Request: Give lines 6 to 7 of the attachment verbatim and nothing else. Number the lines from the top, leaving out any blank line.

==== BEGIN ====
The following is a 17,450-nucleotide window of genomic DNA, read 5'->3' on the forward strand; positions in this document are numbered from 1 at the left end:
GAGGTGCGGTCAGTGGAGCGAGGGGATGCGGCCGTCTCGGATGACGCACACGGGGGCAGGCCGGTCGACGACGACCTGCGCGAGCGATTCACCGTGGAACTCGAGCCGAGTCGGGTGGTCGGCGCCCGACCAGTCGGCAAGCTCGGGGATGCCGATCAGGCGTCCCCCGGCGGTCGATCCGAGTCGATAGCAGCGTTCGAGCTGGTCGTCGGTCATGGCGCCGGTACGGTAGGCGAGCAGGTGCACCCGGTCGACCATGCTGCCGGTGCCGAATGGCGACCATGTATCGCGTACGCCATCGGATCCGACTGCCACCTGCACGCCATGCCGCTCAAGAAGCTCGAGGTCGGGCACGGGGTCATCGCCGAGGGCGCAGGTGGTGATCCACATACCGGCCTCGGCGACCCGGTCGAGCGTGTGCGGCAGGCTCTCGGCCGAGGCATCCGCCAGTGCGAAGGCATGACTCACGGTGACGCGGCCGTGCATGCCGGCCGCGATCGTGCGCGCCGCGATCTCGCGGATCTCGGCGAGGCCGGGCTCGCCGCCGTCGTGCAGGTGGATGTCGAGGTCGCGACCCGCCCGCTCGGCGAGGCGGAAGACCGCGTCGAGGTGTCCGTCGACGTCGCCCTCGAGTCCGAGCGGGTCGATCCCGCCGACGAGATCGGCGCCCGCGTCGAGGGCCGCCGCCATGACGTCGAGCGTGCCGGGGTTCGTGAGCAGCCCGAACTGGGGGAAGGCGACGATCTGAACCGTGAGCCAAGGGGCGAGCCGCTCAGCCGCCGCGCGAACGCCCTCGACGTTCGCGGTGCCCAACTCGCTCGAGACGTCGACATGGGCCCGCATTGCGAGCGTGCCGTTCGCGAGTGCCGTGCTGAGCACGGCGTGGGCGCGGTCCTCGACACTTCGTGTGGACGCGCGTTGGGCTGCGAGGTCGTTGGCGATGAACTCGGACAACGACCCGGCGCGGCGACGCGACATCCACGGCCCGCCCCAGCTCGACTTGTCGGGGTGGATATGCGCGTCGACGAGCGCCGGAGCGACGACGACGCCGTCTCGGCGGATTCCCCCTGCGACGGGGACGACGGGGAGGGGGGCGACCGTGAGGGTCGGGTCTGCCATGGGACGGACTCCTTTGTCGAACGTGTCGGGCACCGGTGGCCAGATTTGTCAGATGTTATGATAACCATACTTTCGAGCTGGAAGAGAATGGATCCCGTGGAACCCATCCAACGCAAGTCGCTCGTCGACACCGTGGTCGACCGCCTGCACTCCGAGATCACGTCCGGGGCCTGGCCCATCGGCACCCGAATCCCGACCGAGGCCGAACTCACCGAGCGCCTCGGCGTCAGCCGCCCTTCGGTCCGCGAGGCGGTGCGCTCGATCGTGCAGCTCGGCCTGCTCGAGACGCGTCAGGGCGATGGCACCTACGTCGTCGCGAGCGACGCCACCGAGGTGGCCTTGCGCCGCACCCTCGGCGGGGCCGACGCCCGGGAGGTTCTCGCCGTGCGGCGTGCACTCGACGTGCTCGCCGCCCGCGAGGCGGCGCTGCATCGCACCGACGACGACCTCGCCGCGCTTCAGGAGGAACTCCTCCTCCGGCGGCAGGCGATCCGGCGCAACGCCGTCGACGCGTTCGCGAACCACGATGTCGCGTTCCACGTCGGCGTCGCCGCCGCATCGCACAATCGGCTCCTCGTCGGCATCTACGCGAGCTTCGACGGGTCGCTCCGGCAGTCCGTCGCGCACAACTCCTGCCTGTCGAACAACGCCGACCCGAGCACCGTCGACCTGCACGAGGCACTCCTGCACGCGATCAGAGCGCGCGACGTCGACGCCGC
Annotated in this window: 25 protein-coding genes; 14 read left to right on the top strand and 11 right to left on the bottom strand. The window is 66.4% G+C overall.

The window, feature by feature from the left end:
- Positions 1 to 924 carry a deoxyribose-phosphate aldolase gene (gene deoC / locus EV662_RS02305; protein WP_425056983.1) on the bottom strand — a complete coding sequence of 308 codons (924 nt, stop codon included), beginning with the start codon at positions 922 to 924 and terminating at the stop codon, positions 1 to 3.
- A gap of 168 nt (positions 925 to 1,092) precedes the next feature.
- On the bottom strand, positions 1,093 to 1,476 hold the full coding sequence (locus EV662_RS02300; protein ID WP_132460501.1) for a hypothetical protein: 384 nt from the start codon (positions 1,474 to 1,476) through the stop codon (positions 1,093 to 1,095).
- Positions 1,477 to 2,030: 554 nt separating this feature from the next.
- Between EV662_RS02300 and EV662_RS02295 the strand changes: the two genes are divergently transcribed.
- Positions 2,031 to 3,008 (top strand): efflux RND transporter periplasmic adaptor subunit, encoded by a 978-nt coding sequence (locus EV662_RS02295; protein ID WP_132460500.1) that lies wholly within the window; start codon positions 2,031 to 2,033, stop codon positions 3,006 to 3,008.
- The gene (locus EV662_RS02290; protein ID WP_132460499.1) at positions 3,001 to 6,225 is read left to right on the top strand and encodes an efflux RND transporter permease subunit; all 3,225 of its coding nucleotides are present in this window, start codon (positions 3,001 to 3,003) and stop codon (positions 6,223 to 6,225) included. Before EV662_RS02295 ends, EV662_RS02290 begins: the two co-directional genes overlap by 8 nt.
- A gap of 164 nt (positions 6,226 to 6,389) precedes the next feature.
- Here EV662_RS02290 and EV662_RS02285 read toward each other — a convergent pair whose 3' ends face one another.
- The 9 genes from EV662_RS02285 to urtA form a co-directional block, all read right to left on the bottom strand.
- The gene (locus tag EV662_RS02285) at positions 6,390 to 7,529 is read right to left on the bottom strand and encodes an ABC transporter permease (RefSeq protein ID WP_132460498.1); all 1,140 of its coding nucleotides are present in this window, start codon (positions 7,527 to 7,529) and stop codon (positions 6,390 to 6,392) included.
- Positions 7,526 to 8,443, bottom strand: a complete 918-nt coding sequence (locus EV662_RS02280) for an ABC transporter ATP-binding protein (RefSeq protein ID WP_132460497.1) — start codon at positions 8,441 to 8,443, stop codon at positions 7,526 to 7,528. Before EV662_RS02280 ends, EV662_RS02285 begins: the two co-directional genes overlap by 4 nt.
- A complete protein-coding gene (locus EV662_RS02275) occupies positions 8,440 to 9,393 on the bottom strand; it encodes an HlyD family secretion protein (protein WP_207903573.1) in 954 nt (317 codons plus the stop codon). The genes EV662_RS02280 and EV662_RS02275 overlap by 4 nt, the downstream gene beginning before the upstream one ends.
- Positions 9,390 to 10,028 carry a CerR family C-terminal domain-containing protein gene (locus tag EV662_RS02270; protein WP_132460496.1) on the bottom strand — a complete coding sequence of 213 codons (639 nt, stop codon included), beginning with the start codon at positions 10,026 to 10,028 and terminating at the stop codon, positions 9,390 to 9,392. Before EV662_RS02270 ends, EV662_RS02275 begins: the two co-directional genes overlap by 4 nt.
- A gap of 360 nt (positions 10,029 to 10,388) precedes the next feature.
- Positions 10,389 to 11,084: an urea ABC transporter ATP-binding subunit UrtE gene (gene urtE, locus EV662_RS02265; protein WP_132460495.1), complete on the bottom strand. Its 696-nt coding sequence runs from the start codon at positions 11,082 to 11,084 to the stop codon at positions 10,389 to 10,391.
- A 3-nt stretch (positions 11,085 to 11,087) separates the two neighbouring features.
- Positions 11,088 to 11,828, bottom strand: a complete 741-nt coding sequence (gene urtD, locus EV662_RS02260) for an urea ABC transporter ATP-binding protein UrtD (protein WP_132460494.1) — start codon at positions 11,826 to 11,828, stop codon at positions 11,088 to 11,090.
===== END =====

- A gap of 168 nt (positions 925 to 1,092) precedes the next feature.
- On the bottom strand, positions 1,093 to 1,476 hold the full coding sequence (locus EV662_RS02300; protein ID WP_132460501.1) for a hypothetical protein: 384 nt from the start codon (positions 1,474 to 1,476) through the stop codon (positions 1,093 to 1,095).